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Choosing a sound bar largely comes down to sound quality and design, with features being far less important than when evaluating other products. That's what makes the Toshiba SBX4250 ($270 street) a bit of a hard sell: it sounds and looks just about average, but has a great feature set. There's built-in Bluetooth, for wireless audio streaming from most smartphones and tablets, plus it has a ton of inputs, with two HDMI, two optical, an analog, and a minijack. And although the sound bar itself is visually lackluster, the included remote is nicely designed.
The question is whether you need all that connectivity or if you'd be better served by using your TV as a switcher, which is a more elegant solution as long as your TV has enough inputs. Still, if you're buying a sound bar now, there's not much competition at the moment at this price. The Vizio SB4021M-A1 sounds and looks better, but it lacks Bluetooth; pedestal-style sound bars have a nicer design, but you need to spend twice as much to get a system that sounds great. We'd recommend waiting a few more months until new 2013 models start to hit store shelves and seeing how the Toshiba SBX4250 stacks up against the newcomers.
Design: Just another sound bar
If you're looking for style, you won't find it in the SBX4250. The design is about as generic as it gets, with an uninspired black plastic cabinet that feels a little cheap when you pull it out of the box. It's not ultrathin at 2.2 inches, but it will fit comfortably in front of your TV.
The front of the sound bar sports a display in the center of its glossy black panel, which is a nice convenience that's often missing on other models. It's not the brightest or biggest display, but it gives you some feedback as to how loud the volume is and what input you've selected.
The included subwoofer is wireless and has the same ho-hum design aesthetic as the sound bar. Toshiba decided to draw attention to the bass port with a bright silver ring, but it's the wrong kind of attention, at least to our taste.
The included remote is quite good. It's a sizable clicker, unlike the thin remotes that come with many sound bars, plus it has separate buttons for adjusting the bass, treble, and subwoofer volume. The directional pad handles volume adjustment and playback controls, which can be used to control a device connected via Bluetooth, such as a smartphone. A dedicated volume rocker would have been nice, but that's a nitpick on an otherwise solid remote. (Despite appearances, that's not a touch pad on the bottom half of the remote.)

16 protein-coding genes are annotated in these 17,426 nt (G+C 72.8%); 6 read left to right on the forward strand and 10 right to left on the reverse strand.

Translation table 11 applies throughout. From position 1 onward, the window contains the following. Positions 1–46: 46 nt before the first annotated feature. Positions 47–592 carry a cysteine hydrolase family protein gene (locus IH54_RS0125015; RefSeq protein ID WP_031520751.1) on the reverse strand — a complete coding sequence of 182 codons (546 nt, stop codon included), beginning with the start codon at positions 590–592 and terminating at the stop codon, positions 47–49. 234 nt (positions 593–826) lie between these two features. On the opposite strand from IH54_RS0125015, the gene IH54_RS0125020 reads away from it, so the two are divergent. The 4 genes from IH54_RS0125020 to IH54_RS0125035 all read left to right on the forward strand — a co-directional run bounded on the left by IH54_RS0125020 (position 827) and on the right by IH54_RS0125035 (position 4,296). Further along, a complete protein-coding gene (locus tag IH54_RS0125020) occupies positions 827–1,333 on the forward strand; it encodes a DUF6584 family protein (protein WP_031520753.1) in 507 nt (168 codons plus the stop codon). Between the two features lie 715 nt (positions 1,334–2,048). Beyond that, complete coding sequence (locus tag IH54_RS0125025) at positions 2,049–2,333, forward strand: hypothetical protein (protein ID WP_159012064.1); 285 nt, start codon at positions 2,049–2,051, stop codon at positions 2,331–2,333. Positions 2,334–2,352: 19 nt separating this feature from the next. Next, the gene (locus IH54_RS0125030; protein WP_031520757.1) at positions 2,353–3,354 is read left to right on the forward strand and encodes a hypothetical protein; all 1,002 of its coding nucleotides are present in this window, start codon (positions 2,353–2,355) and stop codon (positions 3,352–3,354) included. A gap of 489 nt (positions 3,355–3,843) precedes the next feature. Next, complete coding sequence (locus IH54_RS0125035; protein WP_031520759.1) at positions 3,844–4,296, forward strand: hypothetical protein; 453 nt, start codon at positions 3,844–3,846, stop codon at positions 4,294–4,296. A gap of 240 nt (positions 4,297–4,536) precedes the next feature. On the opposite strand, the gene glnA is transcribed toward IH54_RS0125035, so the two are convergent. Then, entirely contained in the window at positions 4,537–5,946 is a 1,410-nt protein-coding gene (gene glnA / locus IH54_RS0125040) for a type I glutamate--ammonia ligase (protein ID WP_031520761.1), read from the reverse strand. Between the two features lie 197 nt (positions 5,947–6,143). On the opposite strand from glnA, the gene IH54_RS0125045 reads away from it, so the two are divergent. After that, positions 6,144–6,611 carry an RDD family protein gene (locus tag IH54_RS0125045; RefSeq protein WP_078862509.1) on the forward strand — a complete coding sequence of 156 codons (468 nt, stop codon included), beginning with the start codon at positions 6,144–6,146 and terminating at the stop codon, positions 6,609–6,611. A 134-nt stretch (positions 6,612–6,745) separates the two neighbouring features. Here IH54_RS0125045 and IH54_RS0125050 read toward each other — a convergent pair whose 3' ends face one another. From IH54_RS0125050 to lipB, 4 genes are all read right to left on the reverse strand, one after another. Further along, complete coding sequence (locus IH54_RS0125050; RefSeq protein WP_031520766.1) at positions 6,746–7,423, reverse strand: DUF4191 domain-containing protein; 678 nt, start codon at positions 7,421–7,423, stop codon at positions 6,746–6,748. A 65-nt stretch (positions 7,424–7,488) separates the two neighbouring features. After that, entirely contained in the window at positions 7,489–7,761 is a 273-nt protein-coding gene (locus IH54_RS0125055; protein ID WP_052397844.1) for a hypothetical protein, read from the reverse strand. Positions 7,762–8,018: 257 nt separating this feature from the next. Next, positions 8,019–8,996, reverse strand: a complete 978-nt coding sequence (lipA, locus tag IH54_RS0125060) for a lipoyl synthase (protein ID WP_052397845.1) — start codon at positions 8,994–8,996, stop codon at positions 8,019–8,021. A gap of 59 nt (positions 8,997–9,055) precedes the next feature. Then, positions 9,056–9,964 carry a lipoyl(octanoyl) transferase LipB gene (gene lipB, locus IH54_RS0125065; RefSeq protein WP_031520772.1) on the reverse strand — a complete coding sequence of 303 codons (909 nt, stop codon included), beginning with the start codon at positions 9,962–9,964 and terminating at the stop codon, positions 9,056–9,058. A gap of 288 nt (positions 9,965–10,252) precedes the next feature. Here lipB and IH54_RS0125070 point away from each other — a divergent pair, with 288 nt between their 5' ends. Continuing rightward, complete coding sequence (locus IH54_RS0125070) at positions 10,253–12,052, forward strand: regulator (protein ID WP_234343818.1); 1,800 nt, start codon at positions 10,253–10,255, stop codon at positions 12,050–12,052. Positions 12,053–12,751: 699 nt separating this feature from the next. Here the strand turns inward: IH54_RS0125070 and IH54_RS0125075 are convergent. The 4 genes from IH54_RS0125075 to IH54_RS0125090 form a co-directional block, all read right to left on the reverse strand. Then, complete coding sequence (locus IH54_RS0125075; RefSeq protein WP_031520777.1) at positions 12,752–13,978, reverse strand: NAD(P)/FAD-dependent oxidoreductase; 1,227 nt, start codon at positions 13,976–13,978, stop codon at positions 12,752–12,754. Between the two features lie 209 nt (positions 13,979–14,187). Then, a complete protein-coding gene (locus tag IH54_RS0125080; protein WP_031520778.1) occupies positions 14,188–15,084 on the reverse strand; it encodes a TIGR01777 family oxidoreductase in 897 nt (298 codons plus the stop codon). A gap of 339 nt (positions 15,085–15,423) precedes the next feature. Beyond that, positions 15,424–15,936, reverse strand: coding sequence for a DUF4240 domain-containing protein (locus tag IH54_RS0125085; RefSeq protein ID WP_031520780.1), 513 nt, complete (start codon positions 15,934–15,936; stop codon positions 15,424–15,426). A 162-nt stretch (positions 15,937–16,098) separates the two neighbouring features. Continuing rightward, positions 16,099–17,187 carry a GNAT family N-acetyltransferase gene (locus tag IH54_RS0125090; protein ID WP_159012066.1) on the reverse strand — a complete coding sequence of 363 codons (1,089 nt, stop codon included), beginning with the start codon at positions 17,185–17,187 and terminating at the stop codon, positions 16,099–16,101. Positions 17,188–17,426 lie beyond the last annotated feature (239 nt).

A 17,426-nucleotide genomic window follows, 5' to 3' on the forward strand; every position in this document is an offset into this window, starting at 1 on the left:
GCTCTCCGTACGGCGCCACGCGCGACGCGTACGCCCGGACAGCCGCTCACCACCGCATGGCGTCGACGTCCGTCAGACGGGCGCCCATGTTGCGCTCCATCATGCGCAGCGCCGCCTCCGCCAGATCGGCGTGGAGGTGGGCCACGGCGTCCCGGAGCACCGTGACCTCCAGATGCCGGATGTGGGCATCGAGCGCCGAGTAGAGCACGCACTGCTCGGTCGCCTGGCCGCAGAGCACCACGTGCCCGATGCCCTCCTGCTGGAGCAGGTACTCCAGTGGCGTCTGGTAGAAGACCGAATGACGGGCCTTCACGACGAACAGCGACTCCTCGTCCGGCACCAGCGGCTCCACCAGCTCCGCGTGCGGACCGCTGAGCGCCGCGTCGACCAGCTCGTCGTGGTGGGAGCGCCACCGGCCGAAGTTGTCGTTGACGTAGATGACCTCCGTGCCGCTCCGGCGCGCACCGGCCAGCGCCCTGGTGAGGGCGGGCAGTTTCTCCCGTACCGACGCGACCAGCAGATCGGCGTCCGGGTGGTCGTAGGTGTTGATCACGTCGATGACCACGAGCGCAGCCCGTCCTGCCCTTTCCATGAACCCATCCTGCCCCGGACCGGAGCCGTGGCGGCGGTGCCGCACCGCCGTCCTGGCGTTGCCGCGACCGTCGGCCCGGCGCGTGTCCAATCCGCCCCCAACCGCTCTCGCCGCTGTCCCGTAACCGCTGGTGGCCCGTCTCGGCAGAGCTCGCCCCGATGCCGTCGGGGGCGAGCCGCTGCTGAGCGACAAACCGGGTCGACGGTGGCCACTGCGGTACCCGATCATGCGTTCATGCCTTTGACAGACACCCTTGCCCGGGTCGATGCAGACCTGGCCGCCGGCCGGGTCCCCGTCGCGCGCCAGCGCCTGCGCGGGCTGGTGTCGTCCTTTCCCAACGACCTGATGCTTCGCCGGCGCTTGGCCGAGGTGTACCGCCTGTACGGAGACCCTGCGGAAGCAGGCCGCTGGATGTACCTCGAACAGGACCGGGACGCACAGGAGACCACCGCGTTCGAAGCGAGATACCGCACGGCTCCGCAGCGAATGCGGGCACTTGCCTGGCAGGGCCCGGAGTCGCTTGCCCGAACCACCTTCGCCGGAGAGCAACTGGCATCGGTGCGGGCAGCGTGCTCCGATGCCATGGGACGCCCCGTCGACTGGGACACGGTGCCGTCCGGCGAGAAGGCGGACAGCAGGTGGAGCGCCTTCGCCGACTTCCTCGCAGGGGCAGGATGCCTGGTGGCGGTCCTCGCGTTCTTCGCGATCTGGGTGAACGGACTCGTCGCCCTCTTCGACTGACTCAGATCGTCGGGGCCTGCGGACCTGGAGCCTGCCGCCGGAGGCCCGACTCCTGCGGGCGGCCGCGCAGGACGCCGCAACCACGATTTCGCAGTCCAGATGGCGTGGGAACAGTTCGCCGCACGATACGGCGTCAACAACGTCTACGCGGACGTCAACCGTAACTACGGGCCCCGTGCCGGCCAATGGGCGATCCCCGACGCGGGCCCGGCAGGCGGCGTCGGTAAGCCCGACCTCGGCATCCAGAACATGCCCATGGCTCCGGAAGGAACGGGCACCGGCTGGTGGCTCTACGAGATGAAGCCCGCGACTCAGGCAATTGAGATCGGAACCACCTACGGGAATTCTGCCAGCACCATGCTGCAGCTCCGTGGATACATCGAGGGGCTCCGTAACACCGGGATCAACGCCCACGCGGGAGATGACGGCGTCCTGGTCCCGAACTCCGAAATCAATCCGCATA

Features: Bluetooth and plenty of ports
For the price, the SBX4250 has a surprisingly good range of features.
The big plus is built-in Bluetooth, which makes it easy to wirelessly stream music from most smartphones and tablets. Built-in Bluetooth is a feature worth looking for in a sound bar, since it adds a lot of convenience and can be cumbersome to add after the fact; dongles like the Belkin Bluetooth Music Receiver or Logitech Wireless Speaker Adapter work fine, but they add an extra cable and power cord to your setup.
The SB4250 is also packed with ports, with two HDMI inputs, two optical inputs, one analog input, and a minijack input. All that connectivity isn't exactly necessary if you use your TV as a switcher, but the surplus ports can still come in handy if you have more devices than inputs on your HDTV.
There's also onboard Dolby Digital decoding, which isn't a must-have sound bar feature, but it can be useful in a few instances. One is if you use your TV's internal over-the-air tuner, as TVs send a Dolby Digital signal from their optical output, so you need a sound bar with Dolby Digital decoding to hear audio. The same applies if your TV's built-in Smart TV feature outputs a Dolby Digital signal. And if you end up connecting devices directly to the SBX4250, rather than using your TV as a switcher, it will be able to handle bit stream Dolby Digital audio, if your device doesn't handle decoding.